Rollout of Jamf, iPad monitoring program, delayed by setbacks

Some students are concerned about monitoring, but Jamf has not worked consistently.


Courtney Callard

Jamf was installed on freshman and sophomore iPads at the start of this school year.

Courtney Callard, Senior Writer

In early August, DePaul Prep’s incoming sophomores and freshmen arrived early to campus to install a program on their iPads. Jamf, a new program this year, was meant to help teachers control the apps students use during class. This new technology raised a lot of questions for students, as they signed out of iCloud, backed up their storage, and handed in their iPads to the school technology team for installation. Prior to Jamf, DePaul Prep used Apple Classroom, a classroom management app that monitored what students were viewing on their iPads, to keep them on task during school. Due to changes in user agreements, teachers were no longer able to utilize Apple Classroom last year, which saw immediate effects. “We saw an uptick in detentions that resulted in improper iPad use,” Assistant Principal Voss, former dean, said.

As sophomores and freshmen did not experience Apple Classroom beforehand, the new technology caused confusion. “I felt confused and upset because I felt like it was an invasion of privacy. [Still] Most of the teachers have been really good so far about not using that kind of power,” stated sophomore Sheila Bourke.

Jamf was planned for use during 2022-2023 at the end of last year, and initiated over the summer. Ms. Eaton, a member of the school’s technology team who researched and installed Jamf explained how Jamf works. “Jamf is MDM, or mobile device management. That means that when devices are enrolled into jamf school we can put apps on those devices and we can, only on school properties — restrict access to certain apps.” Furthermore, Jamf works through the IP address of DePaul’s Wi-Fi. In other words, if a student isn’t on the Wi-Fi, Jamf cannot be used.

Jamf can’t monitor what students are doing on their iPads. Instead, it restricts access to certain apps, such as games, during school hours. So far, Jamf has restricted little, as it is still going through a pilot phase, which Voss elaborated on. “They are still experiencing some backend issues with Jamf. From my knowledge I don’t know if it is being fully implemented, as it was intended to, as they continue to work out some of the backend issues.”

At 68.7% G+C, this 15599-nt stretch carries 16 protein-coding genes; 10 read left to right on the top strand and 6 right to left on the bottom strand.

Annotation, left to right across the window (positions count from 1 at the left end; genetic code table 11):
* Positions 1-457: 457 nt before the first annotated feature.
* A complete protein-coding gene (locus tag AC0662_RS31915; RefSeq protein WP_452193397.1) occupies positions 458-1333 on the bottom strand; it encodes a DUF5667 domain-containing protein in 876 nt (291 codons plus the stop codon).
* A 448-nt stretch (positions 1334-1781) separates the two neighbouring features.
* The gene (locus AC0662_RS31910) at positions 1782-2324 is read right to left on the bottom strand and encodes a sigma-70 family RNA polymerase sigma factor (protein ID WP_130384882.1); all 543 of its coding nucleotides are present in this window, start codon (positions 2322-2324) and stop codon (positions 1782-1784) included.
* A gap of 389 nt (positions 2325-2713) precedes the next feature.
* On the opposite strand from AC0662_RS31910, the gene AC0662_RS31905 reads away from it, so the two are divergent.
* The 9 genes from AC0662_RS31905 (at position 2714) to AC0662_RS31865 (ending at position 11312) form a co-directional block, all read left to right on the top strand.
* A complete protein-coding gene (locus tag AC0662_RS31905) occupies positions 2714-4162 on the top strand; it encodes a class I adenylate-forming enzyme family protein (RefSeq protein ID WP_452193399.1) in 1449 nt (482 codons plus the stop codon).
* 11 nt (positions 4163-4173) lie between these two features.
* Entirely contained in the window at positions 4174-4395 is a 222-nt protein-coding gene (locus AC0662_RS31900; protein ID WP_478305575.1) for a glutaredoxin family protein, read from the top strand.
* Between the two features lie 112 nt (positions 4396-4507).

Therefore, little data on the effectiveness of Jamf has been gathered, other than the fact that it has had some success with teachers who used it during summer classes. As of now, only freshmen and sophomores have this software downloaded on their devices. These two classes are crucial in this pilot phase, according to Voss. “Based on the data they we saw, freshmen and sophomores were the ones that had the hardest time staying focused during classes and we saw the most detentions coming out of the freshmen and sophomores. We said ‘they’re still developing and working on their executive functioning skills.’ So, we figured let’s target them and see how that goes.”

Still, sophomores and freshmen have their own opinion. “What point is that serving? I feel like have it on everyone’s or have it on no one’s,” said freshman Amanda Westphal.

In theory, if Jamf is effective this year, the school would like to expand it to the entire school to include juniors and seniors. But, based on the current success of this experiment, it is uncertain whether it will even become active, and its effect on student behavior remains unknown.